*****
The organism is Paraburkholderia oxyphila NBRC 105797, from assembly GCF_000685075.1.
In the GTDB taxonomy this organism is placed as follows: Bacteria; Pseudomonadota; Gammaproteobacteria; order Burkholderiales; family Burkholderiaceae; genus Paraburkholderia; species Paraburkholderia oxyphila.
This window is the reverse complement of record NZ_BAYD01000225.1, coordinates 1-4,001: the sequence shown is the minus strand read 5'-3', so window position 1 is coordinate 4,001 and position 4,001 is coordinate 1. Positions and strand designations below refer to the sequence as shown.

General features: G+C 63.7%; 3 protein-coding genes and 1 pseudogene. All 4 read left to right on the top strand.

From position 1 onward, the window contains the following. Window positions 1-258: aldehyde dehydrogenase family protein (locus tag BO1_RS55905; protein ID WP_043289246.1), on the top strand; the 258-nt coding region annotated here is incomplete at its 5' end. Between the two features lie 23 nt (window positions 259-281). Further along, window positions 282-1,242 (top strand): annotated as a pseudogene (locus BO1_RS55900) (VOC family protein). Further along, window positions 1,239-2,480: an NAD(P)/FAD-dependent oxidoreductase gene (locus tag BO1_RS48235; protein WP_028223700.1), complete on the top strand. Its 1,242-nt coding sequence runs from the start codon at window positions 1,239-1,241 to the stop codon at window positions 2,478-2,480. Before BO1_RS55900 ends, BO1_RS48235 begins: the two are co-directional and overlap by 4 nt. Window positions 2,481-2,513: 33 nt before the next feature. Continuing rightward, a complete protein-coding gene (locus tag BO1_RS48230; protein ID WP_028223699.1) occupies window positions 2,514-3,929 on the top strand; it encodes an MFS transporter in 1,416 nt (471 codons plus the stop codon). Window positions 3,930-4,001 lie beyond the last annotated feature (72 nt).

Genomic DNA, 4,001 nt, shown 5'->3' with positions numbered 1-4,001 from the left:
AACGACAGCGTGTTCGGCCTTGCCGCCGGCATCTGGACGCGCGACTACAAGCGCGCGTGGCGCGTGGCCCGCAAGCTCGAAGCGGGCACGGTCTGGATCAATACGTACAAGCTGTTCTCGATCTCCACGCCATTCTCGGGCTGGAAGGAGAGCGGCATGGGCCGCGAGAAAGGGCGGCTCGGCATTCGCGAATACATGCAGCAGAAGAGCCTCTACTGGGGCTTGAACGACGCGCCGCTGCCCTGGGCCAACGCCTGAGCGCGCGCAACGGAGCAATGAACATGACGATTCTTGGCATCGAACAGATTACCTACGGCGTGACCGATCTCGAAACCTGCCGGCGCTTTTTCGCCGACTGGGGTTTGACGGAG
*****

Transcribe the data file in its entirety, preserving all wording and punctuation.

The organism is Paraburkholderia oxyphila NBRC 105797, from assembly GCF_000685075.1.
In the GTDB taxonomy this organism is placed as follows: Bacteria; Pseudomonadota; Gammaproteobacteria; order Burkholderiales; family Burkholderiaceae; genus Paraburkholderia; species Paraburkholderia oxyphila.
This window is the reverse complement of record NZ_BAYD01000225.1, coordinates 1-4,001: the sequence shown is the minus strand read 5'-3', so window position 1 is coordinate 4,001 and position 4,001 is coordinate 1. Positions and strand designations below refer to the sequence as shown.

General features: G+C 63.7%; 3 protein-coding genes and 1 pseudogene. All 4 read left to right on the top strand.

From position 1 onward, the window contains the following. Window positions 1-258: aldehyde dehydrogenase family protein (locus tag BO1_RS55905; protein ID WP_043289246.1), on the top strand; the 258-nt coding region annotated here is incomplete at its 5' end. Between the two features lie 23 nt (window positions 259-281). Further along, window positions 282-1,242 (top strand): annotated as a pseudogene (locus BO1_RS55900) (VOC family protein). Further along, window positions 1,239-2,480: an NAD(P)/FAD-dependent oxidoreductase gene (locus tag BO1_RS48235; protein WP_028223700.1), complete on the top strand. Its 1,242-nt coding sequence runs from the start codon at window positions 1,239-1,241 to the stop codon at window positions 2,478-2,480. Before BO1_RS55900 ends, BO1_RS48235 begins: the two are co-directional and overlap by 4 nt. Window positions 2,481-2,513: 33 nt before the next feature. Continuing rightward, a complete protein-coding gene (locus tag BO1_RS48230; protein ID WP_028223699.1) occupies window positions 2,514-3,929 on the top strand; it encodes an MFS transporter in 1,416 nt (471 codons plus the stop codon). Window positions 3,930-4,001 lie beyond the last annotated feature (72 nt).

Genomic DNA, 4,001 nt, shown 5'->3' with positions numbered 1-4,001 from the left:
AACGACAGCGTGTTCGGCCTTGCCGCCGGCATCTGGACGCGCGACTACAAGCGCGCGTGGCGCGTGGCCCGCAAGCTCGAAGCGGGCACGGTCTGGATCAATACGTACAAGCTGTTCTCGATCTCCACGCCATTCTCGGGCTGGAAGGAGAGCGGCATGGGCCGCGAGAAAGGGCGGCTCGGCATTCGCGAATACATGCAGCAGAAGAGCCTCTACTGGGGCTTGAACGACGCGCCGCTGCCCTGGGCCAACGCCTGAGCGCGCGCAACGGAGCAATGAACATGACGATTCTTGGCATCGAACAGATTACCTACGGCGTGACCGATCTCGAAACCTGCCGGCGCTTTTTCGCCGACTGGGGTTTGACGGAG